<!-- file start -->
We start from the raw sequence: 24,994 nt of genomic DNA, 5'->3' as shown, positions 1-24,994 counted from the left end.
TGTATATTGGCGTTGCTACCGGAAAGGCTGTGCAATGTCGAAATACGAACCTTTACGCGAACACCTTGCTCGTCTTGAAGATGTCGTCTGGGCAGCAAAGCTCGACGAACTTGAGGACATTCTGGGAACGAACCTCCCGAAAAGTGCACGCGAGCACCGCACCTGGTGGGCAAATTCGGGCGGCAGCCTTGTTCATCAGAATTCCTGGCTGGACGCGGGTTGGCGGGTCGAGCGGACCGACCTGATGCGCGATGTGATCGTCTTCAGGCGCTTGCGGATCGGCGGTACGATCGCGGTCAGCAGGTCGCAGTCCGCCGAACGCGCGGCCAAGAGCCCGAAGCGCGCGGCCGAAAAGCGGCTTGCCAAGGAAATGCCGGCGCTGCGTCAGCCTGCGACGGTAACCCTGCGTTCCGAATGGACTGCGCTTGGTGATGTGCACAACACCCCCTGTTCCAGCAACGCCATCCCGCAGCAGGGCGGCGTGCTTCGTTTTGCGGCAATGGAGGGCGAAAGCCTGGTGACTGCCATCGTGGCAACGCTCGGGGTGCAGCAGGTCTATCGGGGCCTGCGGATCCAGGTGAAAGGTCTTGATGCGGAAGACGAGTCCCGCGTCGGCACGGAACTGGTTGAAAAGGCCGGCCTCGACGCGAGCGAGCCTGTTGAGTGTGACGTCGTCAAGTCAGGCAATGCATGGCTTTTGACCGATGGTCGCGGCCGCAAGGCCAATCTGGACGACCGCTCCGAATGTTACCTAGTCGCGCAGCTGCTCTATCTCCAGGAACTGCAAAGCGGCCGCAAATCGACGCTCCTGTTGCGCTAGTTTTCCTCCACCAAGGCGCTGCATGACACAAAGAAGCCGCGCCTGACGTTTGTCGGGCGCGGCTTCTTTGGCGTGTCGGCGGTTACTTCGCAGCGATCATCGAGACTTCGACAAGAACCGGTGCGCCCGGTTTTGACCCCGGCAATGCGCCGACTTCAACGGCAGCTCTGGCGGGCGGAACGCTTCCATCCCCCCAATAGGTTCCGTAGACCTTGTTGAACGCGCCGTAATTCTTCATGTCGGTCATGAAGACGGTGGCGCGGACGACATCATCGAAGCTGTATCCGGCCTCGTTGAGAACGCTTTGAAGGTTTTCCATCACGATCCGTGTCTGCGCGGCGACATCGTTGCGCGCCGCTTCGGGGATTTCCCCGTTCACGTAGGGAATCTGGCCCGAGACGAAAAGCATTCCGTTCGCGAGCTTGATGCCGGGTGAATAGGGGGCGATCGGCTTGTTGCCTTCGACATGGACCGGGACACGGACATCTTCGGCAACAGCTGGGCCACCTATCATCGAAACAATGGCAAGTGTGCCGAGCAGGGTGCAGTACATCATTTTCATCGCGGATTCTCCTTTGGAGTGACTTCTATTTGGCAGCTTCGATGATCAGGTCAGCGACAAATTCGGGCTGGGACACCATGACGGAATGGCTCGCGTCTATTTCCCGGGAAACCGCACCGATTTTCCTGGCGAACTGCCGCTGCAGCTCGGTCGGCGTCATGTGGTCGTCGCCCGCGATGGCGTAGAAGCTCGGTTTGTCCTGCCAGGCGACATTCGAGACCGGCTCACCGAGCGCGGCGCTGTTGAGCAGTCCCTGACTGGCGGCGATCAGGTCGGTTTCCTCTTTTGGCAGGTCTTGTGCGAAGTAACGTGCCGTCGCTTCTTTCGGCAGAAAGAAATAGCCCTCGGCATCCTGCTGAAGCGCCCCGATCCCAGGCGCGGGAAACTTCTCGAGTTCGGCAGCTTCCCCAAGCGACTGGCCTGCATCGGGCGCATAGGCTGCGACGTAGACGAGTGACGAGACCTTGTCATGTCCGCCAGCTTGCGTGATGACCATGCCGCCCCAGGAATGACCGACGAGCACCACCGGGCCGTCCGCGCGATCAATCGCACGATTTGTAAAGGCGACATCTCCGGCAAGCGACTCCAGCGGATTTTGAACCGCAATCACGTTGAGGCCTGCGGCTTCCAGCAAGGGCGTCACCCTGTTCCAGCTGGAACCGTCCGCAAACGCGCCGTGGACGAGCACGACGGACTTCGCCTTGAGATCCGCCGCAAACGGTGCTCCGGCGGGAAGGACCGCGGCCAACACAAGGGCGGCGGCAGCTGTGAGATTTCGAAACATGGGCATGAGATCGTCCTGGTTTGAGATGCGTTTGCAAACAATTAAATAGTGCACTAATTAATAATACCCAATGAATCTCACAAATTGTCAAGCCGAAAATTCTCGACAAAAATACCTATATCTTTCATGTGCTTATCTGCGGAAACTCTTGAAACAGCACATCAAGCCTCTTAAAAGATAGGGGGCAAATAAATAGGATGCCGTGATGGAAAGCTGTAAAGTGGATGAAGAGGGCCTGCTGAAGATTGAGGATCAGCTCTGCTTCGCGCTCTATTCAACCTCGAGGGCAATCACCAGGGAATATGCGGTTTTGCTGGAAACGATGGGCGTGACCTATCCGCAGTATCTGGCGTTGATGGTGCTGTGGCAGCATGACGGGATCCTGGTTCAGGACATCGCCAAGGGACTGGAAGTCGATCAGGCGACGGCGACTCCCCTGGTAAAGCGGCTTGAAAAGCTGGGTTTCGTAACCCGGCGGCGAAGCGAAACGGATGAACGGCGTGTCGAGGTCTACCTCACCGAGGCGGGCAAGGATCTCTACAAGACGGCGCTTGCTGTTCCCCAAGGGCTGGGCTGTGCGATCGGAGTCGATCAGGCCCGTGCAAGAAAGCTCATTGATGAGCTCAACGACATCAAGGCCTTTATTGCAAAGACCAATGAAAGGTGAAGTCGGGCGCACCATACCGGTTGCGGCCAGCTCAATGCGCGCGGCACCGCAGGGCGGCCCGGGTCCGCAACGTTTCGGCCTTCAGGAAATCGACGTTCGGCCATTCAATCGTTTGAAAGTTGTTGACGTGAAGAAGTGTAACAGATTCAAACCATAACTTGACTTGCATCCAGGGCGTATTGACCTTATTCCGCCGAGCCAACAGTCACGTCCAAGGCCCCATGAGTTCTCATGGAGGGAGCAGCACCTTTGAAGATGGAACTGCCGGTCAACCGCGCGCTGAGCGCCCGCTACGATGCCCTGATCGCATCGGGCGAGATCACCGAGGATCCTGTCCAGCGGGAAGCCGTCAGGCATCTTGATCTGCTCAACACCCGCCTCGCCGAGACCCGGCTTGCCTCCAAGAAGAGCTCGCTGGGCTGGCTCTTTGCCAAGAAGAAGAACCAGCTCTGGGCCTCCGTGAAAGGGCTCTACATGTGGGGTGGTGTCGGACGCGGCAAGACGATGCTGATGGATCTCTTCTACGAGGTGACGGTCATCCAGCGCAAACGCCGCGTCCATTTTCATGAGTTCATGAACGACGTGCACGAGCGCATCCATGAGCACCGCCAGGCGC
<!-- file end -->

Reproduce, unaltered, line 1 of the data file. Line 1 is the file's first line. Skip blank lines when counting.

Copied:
We start from the raw sequence: 24,994 nt of genomic DNA, 5'->3' as shown, positions 1-24,994 counted from the left end.